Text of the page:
Hand-built by craftsmen

The HORIZON F14’s build method steers a course away from the typical mass market construction style for SUPs which are fabricated by milling a block of EPS foam, then sheathed with layers of glass fibre fabric.

This method creates various drawbacks including irreversible water absorption if fractured, and a trade off with weight versus robustness – less layers of fibreglass produce a lighter board but it becomes very delicate and fragile for the end user.


The Horizon Difference

A HORIZON F14 is hand-built by craftsmen in carbon fibre utilizing the same method as a high performance racing dinghy or yacht applying a technique called vacuum resin infusion. 

horizon f14 solent boatworks


Manufactured like a high performance racing dinghy or yacht – a carbon laminate is infused under vacuum in female moulds creating a hollow board. Internal framing is added for torsional and longitudinal stiffness.


  • One core, one ‘sandwich construction’ with added layers where required for local strengthening.
  • Monolithic in bow, transom & deck edges
  • Lightweight core X-frame for rigidity and torsional stiffness


Spray painted using high quality marine grade paints and finished with highest specification clear lacquer.


Our unique self-venting technology. No more breather plugs to worry about

The Plug & Mould

Solent Boat Works constructed ‘board #1’ using the traditional construction method.

This was shaped and finished by hand to create a perfect board or plug. This ‘plug’ was polished and coated with a special release film to enable the SBW team to create two female moulds –  a deck mould and a hull mould.

  • Finished plug ready to create hull and deck moulds
  • Marking out flange boards
  • Deck mould stage 1 – gel coat
  • Deck mould stage 2 – laminating
  • Deck Mould
  • Hull Mould
  • Hull cloth in, ready for the core
  • Adding the core materials that create the second layers

The Layup

The layup process is started by placing layers of carbon fibre into the moulds which form the outer finished surface of the board.  This is a skilled and difficult process to undertake to ensue the weave of the fibres is undamaged and visually appealing on the finished product.

The second stage involves creating templates to cut core materials which form the second layers.  These core materials have incredible properties in terms of dent resistance, stiffness and weight.  They are various thicknesses in different places of the board, with the majority of the board using 3mm core.

Once the core materials are in place, specific areas such as the bow, transom and leash points are given further layers of cloth to increase their strength.  A final layer of fabric is placed over the core creating the ‘sandwich construction’.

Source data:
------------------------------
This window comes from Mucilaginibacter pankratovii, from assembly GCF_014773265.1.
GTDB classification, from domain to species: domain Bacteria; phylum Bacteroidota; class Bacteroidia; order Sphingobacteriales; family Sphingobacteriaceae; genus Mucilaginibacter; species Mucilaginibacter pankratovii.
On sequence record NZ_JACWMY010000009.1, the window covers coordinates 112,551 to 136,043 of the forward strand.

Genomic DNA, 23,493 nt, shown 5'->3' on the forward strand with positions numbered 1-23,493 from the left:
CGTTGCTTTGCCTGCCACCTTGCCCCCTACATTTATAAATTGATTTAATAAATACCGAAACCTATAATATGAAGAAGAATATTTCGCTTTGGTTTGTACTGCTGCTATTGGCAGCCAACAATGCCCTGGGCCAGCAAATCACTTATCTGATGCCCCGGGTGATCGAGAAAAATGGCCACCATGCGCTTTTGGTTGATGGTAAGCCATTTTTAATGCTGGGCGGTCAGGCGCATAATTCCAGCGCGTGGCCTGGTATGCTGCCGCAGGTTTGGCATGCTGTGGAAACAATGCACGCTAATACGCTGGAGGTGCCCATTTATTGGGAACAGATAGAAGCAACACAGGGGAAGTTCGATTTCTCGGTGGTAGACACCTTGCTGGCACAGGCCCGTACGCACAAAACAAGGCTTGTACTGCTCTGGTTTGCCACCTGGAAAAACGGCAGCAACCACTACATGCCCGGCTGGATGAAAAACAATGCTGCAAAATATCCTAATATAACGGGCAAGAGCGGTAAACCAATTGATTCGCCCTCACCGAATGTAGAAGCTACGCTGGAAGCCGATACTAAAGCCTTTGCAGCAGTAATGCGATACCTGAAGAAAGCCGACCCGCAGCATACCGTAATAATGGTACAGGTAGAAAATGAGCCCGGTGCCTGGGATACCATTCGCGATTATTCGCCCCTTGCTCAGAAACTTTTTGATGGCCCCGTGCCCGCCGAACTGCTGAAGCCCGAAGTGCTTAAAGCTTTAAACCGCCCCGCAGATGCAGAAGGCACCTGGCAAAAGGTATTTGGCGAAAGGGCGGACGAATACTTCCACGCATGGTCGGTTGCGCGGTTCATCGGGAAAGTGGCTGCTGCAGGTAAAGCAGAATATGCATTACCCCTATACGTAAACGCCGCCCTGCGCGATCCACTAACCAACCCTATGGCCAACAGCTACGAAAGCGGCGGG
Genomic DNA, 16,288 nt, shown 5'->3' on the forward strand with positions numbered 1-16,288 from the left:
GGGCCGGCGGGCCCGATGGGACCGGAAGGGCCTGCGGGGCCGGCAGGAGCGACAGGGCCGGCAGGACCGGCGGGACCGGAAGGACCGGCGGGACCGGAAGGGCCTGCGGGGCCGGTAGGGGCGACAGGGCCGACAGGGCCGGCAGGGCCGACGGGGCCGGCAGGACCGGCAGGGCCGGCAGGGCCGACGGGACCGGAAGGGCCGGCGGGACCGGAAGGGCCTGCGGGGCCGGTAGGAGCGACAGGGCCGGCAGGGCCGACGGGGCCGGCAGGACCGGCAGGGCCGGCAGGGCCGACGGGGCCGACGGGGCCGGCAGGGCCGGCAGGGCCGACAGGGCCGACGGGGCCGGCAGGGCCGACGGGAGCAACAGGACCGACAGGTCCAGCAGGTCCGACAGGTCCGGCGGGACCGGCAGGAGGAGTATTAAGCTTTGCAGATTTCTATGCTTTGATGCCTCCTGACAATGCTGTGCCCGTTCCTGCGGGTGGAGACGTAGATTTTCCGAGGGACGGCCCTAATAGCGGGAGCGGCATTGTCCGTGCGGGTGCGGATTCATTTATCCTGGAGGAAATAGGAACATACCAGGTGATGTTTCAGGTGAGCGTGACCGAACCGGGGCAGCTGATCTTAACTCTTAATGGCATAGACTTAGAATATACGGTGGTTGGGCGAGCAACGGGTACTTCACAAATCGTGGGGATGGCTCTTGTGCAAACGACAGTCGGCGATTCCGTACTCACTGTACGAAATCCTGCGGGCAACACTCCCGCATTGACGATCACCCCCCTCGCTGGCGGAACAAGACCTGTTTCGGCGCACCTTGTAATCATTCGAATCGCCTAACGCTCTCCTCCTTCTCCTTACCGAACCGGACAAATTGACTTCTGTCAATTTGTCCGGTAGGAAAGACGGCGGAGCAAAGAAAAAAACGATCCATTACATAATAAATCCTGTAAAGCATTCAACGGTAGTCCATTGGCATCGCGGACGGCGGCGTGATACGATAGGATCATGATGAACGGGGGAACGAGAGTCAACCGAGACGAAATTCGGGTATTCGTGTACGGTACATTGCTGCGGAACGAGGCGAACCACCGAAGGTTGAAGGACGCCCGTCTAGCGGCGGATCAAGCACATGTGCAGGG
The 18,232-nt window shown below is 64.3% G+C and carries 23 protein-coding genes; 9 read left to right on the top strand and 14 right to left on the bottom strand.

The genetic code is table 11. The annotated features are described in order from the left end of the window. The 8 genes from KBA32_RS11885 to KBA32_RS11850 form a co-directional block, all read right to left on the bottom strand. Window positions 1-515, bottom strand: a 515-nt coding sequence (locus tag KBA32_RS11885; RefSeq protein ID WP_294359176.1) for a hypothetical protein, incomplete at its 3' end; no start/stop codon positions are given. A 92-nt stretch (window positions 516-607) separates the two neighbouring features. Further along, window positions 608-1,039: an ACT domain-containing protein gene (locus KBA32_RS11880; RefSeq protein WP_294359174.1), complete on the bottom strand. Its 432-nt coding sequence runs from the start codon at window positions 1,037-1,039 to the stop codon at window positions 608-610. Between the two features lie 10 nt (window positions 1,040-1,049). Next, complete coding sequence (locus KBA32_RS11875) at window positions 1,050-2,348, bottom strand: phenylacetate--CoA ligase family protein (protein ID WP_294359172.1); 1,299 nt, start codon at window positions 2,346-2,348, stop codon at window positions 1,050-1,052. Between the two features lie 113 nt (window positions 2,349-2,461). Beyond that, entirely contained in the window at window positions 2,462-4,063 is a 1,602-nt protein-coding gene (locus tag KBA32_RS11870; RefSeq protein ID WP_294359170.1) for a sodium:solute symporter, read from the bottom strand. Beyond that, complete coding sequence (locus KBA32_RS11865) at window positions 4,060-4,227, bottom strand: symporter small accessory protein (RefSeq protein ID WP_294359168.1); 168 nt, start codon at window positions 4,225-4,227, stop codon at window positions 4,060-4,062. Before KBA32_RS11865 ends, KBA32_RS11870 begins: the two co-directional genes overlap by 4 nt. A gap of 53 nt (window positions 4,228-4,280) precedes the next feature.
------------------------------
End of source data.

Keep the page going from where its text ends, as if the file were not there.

The Vacuum Infusion

After the board’s laminate sandwich is set into the mould the infusion ‘stack’ is added:

  1. The laminate is covered with ‘peel ply’, a fabric designed to create a releasable layer between the laminated part and the infusion materials.
  2. Next comes an infusion mesh.  This ensures that the resin is able to flow freely throughout the entire mould during the infusion process.
  3. Following the mesh, the remainder of the infusion equipment is attached, including the resin feed tubes, vacuum lines and sealant tape.
  4. Finally the vacuum bag film is placed over the entire mould tool.  This creates a seal leaving only an entry point for the resin to get in, and an exit point for the vacuum pump to remove all the air.

The next stage is to evacuate the air and create a vacuum within the mould tool. The vacuum line is attached to a pump and once the vacuum is achieved a set of drop tests are performed to ensure there is no leak in the bag.

After a successful drop test, it is time to infuse the port with resin. This is undertaken by preparing the resin in the correct mix and temperature, placing the resin feed tube into the feed chamber and releasing the valve.

The vacuum inside the part then sucks the resin into the vacuum bag and impregnates the construction materials to an exact ratio of cloth, core and resin.

The parts are then post cured at their required temperature and the deck is then released from its mould and various components are added.

  • Deck ready for the vac bag and its infusion
  • Deck just infused
  • A cross section of the hollow hull
  • A cross section of the hollow hull


The hull has an ‘x-frame stiffener bonded in and then the two parts are joined. The join is then laminated, filled and faired.

Finally the completed HORIZON F14 is ready for its custom spray paint.


Ant McMahon & Jamie Stewart established Solent Boat Works in 2012.

The aim of SBW is to provide an environment offering industry leading levels of service and workmanship, specialising in race dinghy repairs, sophisticated new build projects, and bespoke light laminates using a range of processes including vacuum infusion and vacuum bagging techniques.